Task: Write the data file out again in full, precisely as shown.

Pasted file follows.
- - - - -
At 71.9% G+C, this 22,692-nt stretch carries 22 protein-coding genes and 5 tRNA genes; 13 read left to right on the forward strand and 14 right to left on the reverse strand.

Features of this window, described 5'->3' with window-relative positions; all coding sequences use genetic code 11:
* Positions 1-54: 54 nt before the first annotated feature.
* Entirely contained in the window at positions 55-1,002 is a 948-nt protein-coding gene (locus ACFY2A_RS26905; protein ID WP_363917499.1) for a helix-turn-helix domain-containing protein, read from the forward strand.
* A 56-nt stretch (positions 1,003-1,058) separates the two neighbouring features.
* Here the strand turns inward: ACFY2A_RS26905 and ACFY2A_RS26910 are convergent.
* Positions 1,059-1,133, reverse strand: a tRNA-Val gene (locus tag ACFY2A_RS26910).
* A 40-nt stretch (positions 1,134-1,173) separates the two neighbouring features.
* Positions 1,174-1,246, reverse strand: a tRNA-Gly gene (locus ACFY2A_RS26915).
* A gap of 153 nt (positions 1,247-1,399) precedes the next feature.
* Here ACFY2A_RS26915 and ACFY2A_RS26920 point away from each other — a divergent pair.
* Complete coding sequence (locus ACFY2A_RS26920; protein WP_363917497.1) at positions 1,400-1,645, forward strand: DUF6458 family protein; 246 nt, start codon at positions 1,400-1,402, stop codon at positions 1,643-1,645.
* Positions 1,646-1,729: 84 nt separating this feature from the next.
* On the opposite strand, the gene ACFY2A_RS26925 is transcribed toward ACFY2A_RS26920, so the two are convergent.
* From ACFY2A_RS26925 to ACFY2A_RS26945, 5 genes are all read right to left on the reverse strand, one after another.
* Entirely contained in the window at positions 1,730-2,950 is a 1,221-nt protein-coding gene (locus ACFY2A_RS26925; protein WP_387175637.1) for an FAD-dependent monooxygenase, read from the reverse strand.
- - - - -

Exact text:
At 71.9% G+C, this 22,692-nt stretch carries 22 protein-coding genes and 5 tRNA genes; 13 read left to right on the forward strand and 14 right to left on the reverse strand.

Features of this window, described 5'->3' with window-relative positions; all coding sequences use genetic code 11:
* Positions 1-54: 54 nt before the first annotated feature.
* Entirely contained in the window at positions 55-1,002 is a 948-nt protein-coding gene (locus ACFY2A_RS26905; protein ID WP_363917499.1) for a helix-turn-helix domain-containing protein, read from the forward strand.
* A 56-nt stretch (positions 1,003-1,058) separates the two neighbouring features.
* Here the strand turns inward: ACFY2A_RS26905 and ACFY2A_RS26910 are convergent.
* Positions 1,059-1,133, reverse strand: a tRNA-Val gene (locus tag ACFY2A_RS26910).
* A 40-nt stretch (positions 1,134-1,173) separates the two neighbouring features.
* Positions 1,174-1,246, reverse strand: a tRNA-Gly gene (locus ACFY2A_RS26915).
* A gap of 153 nt (positions 1,247-1,399) precedes the next feature.
* Here ACFY2A_RS26915 and ACFY2A_RS26920 point away from each other — a divergent pair.
* Complete coding sequence (locus ACFY2A_RS26920; protein WP_363917497.1) at positions 1,400-1,645, forward strand: DUF6458 family protein; 246 nt, start codon at positions 1,400-1,402, stop codon at positions 1,643-1,645.
* Positions 1,646-1,729: 84 nt separating this feature from the next.
* On the opposite strand, the gene ACFY2A_RS26925 is transcribed toward ACFY2A_RS26920, so the two are convergent.
* From ACFY2A_RS26925 to ACFY2A_RS26945, 5 genes are all read right to left on the reverse strand, one after another.
* Entirely contained in the window at positions 1,730-2,950 is a 1,221-nt protein-coding gene (locus ACFY2A_RS26925; protein WP_387175637.1) for an FAD-dependent monooxygenase, read from the reverse strand.